Leo Varadkar’s pledge in New York on Monday to phase out oil exploration deserves closer inspection. For a start, gas exploration, which involves similar drilling techniques, is continuing for now, and that’s the one that’s actually delivered commercial returns in Kinsale and Corrib.
Second, the Department of Communications, Climate Action and Environment confirmed that existing licences will remain valid. So no changes for the holders of those licences.
Third, and perhaps most importantly, this announcement solely relates to the “Atlantic closed area” – about 80 per cent of our waters – and not the more popular Celtic and Irish sea, where Tony O’Reilly jnr’s Providence Resources is among those currently evaluating a number of prospects.
It should be remembered that many, many millions of euro have been sunk into oil exploration off the coast of Ireland over the past 40-odd years, without ever delivering a commercial return for the explorers.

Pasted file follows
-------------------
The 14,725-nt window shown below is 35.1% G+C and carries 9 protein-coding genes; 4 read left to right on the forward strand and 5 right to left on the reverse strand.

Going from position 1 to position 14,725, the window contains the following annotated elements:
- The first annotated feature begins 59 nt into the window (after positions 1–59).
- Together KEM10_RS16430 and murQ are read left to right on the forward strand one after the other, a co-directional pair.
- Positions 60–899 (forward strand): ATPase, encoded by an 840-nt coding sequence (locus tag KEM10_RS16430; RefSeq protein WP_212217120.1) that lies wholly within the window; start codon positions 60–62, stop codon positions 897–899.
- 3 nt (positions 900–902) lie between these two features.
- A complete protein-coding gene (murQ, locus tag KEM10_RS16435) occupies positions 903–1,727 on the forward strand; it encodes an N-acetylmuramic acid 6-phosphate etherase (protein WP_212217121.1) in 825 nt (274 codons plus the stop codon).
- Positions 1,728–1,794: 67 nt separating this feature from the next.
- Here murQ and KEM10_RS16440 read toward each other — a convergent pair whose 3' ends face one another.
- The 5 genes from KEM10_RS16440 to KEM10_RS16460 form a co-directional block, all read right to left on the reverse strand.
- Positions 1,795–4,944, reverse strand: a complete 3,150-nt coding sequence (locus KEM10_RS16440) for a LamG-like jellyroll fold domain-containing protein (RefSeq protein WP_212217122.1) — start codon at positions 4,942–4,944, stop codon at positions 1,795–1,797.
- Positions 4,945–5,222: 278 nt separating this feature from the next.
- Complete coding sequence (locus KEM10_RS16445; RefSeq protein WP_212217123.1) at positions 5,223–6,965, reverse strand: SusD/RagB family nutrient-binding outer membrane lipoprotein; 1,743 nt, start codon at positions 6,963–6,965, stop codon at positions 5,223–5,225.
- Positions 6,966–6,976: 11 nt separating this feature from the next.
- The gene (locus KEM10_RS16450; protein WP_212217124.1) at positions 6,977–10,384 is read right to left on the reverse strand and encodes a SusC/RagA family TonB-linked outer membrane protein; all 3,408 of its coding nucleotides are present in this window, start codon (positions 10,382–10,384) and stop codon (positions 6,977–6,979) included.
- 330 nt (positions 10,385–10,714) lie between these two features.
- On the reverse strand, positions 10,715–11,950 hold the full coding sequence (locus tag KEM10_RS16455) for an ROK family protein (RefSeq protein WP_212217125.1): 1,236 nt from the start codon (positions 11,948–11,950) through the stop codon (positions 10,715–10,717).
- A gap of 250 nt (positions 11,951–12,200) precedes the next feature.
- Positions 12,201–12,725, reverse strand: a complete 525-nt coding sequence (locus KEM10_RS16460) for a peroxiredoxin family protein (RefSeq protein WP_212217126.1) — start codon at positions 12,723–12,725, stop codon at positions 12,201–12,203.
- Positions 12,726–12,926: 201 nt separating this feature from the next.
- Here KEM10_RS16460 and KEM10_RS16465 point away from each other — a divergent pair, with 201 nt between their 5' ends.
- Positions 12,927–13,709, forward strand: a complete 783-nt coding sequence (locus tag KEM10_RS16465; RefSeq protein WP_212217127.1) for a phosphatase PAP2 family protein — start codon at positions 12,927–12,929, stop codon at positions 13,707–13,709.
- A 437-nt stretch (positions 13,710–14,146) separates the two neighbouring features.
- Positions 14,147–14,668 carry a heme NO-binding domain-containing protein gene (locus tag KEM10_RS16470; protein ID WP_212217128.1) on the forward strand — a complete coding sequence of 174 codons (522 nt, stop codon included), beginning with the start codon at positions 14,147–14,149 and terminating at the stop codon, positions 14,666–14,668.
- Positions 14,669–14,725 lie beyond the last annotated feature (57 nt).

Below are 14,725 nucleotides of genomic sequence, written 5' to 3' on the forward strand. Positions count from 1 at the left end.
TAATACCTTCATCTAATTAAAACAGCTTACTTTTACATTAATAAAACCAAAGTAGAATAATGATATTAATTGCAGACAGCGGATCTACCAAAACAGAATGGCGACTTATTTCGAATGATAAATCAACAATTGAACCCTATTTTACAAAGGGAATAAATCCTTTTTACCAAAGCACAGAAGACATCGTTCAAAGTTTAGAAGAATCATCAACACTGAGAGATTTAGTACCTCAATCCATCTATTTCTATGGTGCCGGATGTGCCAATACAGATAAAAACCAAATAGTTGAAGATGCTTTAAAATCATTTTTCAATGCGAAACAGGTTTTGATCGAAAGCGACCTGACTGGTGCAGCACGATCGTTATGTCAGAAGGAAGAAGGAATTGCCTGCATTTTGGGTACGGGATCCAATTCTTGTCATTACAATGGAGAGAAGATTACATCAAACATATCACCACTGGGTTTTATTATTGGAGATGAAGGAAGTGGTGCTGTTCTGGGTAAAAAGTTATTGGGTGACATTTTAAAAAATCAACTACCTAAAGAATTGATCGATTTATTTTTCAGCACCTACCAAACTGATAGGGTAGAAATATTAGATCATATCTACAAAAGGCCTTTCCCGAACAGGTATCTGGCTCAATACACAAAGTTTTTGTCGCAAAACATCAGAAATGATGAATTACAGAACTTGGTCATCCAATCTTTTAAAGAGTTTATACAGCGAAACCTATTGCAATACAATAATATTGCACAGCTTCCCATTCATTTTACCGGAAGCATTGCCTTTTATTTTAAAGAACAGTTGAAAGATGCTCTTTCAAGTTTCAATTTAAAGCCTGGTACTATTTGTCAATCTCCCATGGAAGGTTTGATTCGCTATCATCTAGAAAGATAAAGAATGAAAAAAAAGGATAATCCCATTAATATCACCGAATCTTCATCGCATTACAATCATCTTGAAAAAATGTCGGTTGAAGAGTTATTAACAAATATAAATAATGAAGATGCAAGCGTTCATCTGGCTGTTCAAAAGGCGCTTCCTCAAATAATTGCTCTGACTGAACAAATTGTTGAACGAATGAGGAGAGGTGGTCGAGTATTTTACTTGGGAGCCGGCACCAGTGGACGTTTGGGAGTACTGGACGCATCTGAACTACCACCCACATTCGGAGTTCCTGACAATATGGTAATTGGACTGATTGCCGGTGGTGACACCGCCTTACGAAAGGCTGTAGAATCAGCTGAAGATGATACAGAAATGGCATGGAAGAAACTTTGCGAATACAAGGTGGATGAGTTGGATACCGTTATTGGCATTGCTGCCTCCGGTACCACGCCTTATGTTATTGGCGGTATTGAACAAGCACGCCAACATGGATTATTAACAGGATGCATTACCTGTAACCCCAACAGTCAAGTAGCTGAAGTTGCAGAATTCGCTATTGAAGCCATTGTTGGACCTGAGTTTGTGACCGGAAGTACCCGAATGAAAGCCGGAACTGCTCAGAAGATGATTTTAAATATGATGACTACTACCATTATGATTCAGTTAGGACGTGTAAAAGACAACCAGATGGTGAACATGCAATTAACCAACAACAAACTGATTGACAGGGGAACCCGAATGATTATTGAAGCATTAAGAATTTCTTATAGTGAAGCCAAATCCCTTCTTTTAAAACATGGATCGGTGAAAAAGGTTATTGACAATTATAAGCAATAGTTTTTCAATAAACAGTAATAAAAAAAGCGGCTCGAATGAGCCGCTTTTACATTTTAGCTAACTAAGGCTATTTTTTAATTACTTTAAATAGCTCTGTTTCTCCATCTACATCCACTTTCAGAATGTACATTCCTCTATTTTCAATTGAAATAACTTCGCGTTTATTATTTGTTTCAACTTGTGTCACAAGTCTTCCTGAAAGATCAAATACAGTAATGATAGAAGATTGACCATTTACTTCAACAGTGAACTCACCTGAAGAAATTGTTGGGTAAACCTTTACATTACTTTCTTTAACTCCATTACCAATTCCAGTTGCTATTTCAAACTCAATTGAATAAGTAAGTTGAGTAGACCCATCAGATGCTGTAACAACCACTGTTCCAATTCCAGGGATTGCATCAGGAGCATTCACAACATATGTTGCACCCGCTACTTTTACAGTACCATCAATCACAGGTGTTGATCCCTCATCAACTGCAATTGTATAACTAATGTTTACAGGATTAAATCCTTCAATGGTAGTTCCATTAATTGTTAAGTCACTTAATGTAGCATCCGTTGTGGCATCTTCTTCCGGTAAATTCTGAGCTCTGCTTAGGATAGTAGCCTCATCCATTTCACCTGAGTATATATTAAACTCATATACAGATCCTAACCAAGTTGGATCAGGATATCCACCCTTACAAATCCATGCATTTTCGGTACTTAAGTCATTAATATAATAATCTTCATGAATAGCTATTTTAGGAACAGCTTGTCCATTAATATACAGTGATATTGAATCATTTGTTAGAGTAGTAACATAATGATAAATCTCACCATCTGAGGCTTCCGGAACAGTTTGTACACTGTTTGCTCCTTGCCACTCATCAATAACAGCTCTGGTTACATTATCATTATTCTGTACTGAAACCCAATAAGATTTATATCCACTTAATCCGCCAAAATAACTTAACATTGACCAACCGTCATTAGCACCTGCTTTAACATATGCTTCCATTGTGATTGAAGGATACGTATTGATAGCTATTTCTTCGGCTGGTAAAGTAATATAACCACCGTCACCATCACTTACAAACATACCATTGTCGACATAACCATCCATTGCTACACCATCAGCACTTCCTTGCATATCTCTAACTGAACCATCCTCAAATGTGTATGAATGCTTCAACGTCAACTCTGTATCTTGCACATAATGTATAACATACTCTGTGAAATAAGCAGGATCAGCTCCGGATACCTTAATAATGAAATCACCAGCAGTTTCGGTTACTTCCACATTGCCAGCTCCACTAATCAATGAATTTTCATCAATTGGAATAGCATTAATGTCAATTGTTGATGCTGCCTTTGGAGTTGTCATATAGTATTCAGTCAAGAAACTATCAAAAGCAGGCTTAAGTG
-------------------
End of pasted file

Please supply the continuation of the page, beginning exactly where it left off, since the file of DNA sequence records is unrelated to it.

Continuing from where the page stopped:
When a company searches for a hyrdrocarbon, it hopes for oil and makes do with gas. And even though the climate change advisory council suggests that natural gas is an important transition fuel while the world adjusts to an emission-free future, it’s hard to see why any investor would start searching for the cheaper of the two fuels and, upon finding it, leave the oil buried beneath it.
Whatever ultimately happens in the policy sphere, it’s rare that anyone finds anything worth extracting in the waters around Ireland. Varadkar is essentially focusing on an oil exploration industry here that barely exists.
Providence’s recent cash flow woes at the Barryroe field with its Chinese backers are evidence of the difficulties facing companies drilling for oil off the Irish coast. Varadkar’s pledge made for a good headline but looks less impressive when you drill down into the details.